- to change (something) so that it fits, corresponds, or conforms; adapt; accommodate: to adjust expenses to income.
- to put in good working order; regulate; bring to a proper state or position: to adjust an instrument.
- to settle or bring to a satisfactory state, so that parties are agreed in the result: to adjust our differences.
- Insurance. to determine the amount to be paid in settlement of (a claim).
- to systematize.
- Military. to correct the elevation or deflection of (a gun).
- to adapt oneself; become adapted: They had no problems in adjusting at the new school.
Origin of adjust
- arranged or fitted properly: Properly adjusted shelving will accommodate books of various heights.
- adapted to surroundings or circumstances (often used in combination): a well-adjusted child.
Origin of adjusted
- (tr) to alter slightly, esp to achieve accuracy; regulateto adjust the television
- to adapt, as to a new environment, etc
- (tr) to put into order
- (tr) insurance to determine the amount payable in settlement of (a claim)
Word Origin and History for mis-adjusted
late 14c., ajusten, "to correct, remedy;" reborrowed by c.1600 in sense "arrange, settle, compose," from Middle French adjuster, Old French ajouter "to join" (12c.), from Late Latin adjuxtare "to bring near," from Latin ad- "to" (see ad-) + juxta "next," related to jungere "to join" (see jugular).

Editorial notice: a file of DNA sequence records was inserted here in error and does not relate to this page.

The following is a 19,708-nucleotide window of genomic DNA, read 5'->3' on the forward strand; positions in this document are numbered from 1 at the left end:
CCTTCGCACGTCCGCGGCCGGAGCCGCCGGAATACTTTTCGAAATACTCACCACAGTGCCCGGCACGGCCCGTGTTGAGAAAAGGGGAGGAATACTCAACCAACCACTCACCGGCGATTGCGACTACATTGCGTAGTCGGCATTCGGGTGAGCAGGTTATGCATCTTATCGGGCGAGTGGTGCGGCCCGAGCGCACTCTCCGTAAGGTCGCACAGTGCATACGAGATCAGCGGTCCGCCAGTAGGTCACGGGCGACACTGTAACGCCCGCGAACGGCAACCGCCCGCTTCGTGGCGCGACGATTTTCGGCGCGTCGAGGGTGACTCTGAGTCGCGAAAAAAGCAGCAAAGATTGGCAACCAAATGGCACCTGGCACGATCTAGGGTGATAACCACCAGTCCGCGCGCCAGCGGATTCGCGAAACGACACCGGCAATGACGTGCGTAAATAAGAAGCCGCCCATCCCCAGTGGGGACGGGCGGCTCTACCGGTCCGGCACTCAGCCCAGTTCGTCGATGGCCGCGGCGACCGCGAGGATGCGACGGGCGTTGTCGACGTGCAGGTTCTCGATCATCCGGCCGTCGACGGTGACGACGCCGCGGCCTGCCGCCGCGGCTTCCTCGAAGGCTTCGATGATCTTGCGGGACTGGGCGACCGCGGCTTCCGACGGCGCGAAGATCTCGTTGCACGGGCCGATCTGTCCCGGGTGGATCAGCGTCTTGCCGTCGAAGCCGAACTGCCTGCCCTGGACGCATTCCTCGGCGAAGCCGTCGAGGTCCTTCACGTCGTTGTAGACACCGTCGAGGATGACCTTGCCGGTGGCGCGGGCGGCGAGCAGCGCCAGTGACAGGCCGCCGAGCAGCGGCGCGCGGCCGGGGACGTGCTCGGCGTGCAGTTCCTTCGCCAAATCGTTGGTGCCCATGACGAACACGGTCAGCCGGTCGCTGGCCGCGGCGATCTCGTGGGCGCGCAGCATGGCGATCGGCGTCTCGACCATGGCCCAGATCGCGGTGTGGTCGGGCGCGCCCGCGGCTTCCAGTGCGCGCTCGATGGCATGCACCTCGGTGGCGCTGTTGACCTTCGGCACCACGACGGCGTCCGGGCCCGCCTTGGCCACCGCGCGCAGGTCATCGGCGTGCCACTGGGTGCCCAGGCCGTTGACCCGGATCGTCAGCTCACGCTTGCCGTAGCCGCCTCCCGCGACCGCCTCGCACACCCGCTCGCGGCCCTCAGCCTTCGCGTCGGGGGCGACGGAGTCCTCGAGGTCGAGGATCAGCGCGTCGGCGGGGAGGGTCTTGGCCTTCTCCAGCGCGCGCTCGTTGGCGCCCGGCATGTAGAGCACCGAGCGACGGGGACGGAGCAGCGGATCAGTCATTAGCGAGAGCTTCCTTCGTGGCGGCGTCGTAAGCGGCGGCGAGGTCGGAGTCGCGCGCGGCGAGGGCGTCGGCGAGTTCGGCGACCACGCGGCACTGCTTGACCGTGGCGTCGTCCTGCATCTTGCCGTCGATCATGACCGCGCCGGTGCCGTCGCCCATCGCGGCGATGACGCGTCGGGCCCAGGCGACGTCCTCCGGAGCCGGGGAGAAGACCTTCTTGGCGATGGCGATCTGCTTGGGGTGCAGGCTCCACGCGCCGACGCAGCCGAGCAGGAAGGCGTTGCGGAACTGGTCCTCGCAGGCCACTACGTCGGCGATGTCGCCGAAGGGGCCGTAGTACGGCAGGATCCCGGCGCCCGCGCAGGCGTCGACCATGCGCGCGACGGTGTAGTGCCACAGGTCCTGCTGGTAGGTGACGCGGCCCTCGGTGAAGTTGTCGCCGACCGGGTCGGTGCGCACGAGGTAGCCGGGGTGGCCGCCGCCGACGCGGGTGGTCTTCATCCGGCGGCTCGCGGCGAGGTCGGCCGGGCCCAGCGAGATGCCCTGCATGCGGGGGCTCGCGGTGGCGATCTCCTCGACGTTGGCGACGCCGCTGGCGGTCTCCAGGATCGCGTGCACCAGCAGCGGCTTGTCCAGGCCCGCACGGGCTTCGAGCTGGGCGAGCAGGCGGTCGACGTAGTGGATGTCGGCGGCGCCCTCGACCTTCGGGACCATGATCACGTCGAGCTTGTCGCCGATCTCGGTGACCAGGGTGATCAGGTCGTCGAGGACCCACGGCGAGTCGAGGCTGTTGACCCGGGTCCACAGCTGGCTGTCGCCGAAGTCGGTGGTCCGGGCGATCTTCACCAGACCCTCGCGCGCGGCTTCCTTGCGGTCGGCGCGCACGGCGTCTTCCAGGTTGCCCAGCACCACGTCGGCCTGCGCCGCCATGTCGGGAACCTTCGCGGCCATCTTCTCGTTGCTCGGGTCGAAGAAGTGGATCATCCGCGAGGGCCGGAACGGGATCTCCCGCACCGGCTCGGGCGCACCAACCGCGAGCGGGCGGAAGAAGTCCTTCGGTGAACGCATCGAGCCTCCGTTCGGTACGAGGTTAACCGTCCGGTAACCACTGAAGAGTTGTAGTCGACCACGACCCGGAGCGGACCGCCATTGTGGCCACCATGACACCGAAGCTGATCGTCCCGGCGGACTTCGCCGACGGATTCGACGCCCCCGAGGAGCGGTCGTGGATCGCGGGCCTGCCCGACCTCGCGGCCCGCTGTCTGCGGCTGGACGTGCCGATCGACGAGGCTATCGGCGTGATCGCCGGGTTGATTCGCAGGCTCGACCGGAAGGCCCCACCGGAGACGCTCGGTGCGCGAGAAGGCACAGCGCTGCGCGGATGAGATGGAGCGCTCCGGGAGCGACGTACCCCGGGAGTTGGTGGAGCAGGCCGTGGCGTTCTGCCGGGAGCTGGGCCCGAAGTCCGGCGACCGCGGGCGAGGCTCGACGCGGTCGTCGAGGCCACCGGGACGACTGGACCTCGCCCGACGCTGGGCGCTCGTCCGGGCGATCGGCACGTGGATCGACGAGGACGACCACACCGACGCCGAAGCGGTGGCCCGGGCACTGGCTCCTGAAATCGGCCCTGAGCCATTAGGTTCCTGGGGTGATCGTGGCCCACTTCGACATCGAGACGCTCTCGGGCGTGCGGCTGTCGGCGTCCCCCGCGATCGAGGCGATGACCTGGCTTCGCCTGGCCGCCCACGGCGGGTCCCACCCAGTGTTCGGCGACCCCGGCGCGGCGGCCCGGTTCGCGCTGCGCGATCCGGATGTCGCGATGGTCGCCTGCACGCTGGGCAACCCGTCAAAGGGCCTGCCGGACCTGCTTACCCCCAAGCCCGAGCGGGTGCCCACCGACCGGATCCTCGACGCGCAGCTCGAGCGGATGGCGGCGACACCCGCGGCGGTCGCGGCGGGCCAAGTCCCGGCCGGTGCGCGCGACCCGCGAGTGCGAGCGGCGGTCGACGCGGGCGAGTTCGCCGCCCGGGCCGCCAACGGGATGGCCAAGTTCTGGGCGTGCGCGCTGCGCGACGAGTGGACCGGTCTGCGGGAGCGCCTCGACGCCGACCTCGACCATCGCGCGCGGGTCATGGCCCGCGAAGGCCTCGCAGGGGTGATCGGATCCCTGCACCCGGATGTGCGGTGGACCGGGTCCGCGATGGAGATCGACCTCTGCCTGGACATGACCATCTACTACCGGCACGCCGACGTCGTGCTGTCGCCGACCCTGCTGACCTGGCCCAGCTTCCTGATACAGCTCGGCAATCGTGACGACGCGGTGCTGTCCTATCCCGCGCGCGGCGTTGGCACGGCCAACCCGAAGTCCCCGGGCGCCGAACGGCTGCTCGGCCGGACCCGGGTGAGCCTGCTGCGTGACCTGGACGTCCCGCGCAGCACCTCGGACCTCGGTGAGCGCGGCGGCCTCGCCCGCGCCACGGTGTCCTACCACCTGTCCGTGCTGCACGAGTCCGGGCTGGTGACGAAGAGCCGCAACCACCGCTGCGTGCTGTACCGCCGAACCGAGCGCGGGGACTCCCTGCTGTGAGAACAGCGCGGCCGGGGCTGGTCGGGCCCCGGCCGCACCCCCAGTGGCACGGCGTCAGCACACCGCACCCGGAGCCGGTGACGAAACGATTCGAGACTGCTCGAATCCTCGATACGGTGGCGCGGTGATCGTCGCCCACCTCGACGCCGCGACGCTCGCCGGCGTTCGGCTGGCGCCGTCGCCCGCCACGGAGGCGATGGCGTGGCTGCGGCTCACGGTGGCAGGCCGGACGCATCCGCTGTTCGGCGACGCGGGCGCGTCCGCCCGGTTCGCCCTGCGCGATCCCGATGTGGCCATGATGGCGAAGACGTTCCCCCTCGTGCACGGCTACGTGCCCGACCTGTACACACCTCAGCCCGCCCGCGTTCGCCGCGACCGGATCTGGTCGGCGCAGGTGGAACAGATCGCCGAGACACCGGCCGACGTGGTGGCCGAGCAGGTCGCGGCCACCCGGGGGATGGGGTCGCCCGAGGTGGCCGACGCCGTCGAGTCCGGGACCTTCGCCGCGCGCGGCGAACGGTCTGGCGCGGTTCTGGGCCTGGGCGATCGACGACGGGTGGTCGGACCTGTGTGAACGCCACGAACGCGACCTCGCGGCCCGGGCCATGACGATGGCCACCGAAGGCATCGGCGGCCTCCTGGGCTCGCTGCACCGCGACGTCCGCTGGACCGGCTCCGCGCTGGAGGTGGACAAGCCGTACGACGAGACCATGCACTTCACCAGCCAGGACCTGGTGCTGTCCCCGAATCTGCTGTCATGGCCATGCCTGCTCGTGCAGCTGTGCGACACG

Influenced by folk etymology derivation from Latin iustus "just, equitable, fair." Meaning "to arrange (something) so as to conform with (a standard or another thing)" is from 1660s. Insurance sense is from 1755. Meaning "to get used to" first recorded 1924. Related: Adjusted; adjusting.
- To bring into proper relationship.
- To treat disorders of the spine by correcting slight dislocations between vertebrae using chiropractic techniques.
- To achieve a psychological balance with regard to one's external environment, one's needs, and the demands of others.